Sourdough-bread-loaf

For all those who haven’t heard about it yet, today is the kick-off for the latest carnival from The Nourishing Gourmet, my favorite food blog. The goal of the Pennywise Platter Thursday carnival is to create a place where we can share how we serve and buy nourishing foods, but as frugally as possible!

I am so appreciative of a carnival with this focus, especially as our family is about to enter a season of a more limited budget. My food budget won’t be going down, but it certainly won’t be going up or having any extra wiggle room, which is challenging these days as prices have risen so much and my family continues to grow and eat more!

I’m sharing the bread recipe that I have been making for the past several months now, with much success. It’s not my own recipe (it comes from Serene of Above Rubies and was in the last issue of the magazine), but I thought I would pass it on and let you know how well it’s been working for me!

The four things I love about this recipe/method:

1) It is so simple! It takes me no more than 20-30 minutes to whip up the dough (that’s on days when I have to grind the flour) and sometimes as little as 15 minutes! Not bad, for a recipe that makes 3 loaves! Not to mention, it only has 4 ingredients, 1 of those being water!

2) It is nourishing! Since it is a soaked, sourdough recipe, it is very digestible, the phytic acid has been broken down and the nutrients are readily available to us.

3) It is good! It may not be that beautiful, fluffy sandwich bread that you buy at the store, but the taste is so nice, and the texture is not too dense or crumbly (which can sometimes be a challenge when making whole grain or non-wheat breads, and also with sourdough breads). My husband has not liked all of my bread making attempts, but he enjoys this one quite a bit, as do the kids and I!

4) It is cheap! Ahem, frugal. :) I make 3 loaves of bread, using only 6 1/2 cups of flour (I buy the grains in bulk, making it fairly cheap for organic, non-wheat flours), some salt, sourdough starter (more flour and water), and water. I just calculated the cost, and it adds up to $2.56 for the batch or about $0.86 cents per loaf (that’s based on my US co-op prices- in CAN $ it would be $2.95, or $0.99 cents a loaf).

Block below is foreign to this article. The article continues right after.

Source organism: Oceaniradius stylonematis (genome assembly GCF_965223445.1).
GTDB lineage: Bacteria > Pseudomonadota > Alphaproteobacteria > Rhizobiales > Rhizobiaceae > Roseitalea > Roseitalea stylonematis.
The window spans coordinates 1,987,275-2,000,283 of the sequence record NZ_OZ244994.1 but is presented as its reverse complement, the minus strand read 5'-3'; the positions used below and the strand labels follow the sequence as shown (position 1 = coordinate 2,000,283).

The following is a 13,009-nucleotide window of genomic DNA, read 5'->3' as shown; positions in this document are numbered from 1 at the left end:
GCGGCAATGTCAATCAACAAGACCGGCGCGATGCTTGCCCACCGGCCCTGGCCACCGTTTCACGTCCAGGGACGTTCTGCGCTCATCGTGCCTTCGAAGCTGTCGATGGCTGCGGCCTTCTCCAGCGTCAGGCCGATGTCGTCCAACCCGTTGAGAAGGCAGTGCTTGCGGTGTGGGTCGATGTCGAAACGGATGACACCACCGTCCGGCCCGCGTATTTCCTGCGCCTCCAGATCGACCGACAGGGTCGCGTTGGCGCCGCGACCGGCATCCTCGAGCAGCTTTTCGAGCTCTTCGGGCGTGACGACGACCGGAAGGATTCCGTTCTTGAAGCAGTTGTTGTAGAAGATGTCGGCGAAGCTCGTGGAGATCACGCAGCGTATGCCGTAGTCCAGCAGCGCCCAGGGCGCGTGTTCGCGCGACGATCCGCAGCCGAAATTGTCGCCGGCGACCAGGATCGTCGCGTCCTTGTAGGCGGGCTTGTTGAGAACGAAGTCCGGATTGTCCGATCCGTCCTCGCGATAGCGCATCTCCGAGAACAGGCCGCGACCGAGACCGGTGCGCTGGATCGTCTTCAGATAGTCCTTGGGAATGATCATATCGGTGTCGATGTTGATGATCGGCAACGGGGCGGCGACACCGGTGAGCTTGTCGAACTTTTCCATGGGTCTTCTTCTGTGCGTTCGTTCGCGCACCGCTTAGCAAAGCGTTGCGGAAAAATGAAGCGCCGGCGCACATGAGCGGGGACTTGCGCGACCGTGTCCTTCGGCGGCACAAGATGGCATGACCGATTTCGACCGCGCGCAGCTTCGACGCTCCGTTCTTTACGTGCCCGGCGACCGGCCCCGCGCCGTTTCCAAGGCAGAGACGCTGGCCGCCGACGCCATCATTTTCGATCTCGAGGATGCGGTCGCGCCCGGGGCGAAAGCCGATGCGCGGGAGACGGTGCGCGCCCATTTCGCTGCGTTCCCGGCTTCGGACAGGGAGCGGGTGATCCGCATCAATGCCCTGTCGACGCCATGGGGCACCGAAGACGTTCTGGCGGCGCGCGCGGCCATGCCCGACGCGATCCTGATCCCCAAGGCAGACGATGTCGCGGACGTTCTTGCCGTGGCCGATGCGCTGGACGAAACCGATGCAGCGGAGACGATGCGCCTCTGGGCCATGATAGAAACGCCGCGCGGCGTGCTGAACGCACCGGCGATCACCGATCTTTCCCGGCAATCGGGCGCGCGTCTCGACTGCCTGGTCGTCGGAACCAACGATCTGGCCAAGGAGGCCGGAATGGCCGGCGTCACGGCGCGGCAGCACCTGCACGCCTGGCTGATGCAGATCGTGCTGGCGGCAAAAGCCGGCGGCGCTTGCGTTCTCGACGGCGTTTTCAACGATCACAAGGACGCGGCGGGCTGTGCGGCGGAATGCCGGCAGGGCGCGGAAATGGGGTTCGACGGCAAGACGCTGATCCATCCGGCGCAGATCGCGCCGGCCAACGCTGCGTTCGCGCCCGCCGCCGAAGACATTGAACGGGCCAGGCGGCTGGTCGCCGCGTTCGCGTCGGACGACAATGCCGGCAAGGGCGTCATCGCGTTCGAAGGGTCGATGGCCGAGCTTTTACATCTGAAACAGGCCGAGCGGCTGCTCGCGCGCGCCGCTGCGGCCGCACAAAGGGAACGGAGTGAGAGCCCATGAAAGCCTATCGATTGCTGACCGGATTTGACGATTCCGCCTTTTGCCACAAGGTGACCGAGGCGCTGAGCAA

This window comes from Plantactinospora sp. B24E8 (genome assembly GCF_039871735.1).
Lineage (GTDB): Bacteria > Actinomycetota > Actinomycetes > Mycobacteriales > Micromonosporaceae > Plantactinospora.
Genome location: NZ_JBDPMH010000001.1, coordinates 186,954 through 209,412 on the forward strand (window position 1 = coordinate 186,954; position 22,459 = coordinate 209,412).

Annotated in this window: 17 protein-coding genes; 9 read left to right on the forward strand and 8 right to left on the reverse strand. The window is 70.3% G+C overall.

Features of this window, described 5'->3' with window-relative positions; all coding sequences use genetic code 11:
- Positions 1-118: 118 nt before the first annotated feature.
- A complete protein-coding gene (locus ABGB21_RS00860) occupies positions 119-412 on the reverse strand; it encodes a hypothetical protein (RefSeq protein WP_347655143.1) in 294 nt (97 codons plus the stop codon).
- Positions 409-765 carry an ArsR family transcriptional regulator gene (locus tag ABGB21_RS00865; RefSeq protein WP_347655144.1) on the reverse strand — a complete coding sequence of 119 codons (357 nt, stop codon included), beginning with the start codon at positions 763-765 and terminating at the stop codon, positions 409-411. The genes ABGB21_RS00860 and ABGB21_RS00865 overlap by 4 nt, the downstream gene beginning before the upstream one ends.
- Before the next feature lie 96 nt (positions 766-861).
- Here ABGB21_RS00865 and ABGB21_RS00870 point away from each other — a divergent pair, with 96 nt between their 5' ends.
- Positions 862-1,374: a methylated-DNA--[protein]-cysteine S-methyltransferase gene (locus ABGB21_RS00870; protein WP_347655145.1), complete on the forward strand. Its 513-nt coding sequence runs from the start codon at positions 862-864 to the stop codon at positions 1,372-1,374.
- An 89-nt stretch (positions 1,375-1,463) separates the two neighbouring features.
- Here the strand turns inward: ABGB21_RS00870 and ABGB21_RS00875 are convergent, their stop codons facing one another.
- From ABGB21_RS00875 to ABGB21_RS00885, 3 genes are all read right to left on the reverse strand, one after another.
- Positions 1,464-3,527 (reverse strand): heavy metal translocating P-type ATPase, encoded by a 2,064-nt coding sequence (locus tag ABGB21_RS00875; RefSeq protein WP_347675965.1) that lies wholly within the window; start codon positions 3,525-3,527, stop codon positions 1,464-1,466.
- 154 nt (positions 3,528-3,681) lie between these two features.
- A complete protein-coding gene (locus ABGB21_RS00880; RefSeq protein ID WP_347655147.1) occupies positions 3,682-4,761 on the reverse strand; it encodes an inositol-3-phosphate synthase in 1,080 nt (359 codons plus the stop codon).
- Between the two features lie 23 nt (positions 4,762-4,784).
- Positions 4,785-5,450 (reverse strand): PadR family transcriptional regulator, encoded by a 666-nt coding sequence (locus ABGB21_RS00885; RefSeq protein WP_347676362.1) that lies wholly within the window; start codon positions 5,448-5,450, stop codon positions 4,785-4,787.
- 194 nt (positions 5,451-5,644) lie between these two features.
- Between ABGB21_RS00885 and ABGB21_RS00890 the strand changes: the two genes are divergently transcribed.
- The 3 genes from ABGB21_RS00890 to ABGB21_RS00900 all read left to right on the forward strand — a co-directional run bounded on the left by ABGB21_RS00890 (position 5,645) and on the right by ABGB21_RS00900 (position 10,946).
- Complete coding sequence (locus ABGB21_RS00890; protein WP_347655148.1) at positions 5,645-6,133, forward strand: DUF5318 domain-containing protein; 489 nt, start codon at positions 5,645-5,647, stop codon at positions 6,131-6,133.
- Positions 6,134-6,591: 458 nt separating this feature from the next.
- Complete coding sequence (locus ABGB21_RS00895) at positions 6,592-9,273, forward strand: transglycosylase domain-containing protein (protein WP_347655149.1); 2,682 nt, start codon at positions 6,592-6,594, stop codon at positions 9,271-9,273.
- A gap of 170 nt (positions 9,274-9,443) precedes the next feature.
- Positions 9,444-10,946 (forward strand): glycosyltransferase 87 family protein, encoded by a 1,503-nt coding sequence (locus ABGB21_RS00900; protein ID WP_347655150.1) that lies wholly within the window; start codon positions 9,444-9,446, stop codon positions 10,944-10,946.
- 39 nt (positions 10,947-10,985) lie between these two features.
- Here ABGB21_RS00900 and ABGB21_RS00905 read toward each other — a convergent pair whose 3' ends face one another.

Sourdough-bread-rising

Simple, Affordable Bread
 
Recipe type: Baked Goods
Ingredients
  • 3½ cups kamut flour (you can substitute spelt flour, as in the original recipe, or whole wheat flour)
  • 3 cups rye flour
  • 1 quart sourdough starter
  • 3 cups filtered water
  • 1½ Tbsp salt
Instructions
  1. Mix all together, with a heavy duty wooden spoon or something similar, for 5 to 10 minutes. The mixture will be wet enough that there's no way you could knead it. Instead, you just stir it really, really well, and you will notice that the texture begins to change as the gluten strands lengthen, and it will get harder to stir. It really doesn't need any more than 5-10 minutes!
    I have actually recently been experimenting with mixing up the dough in my Sunbeam Mixmaster. I know that you're not supposed to use metal on sourdough, as it can weaken the culture. However, so far the recipe has still worked just fine the 2 times that I have tried it. It takes even more of the work out of it, and mixes it quite well.
  2. Pour the dough evenly into 3 well greased bread pans (I use my leftover butter wrappers to grease them). Using a wet hand, smooth or flatten it a bit.
  3. Place the bread pans aside on a counter for at least 7 hours, covered loosely with a dish towel.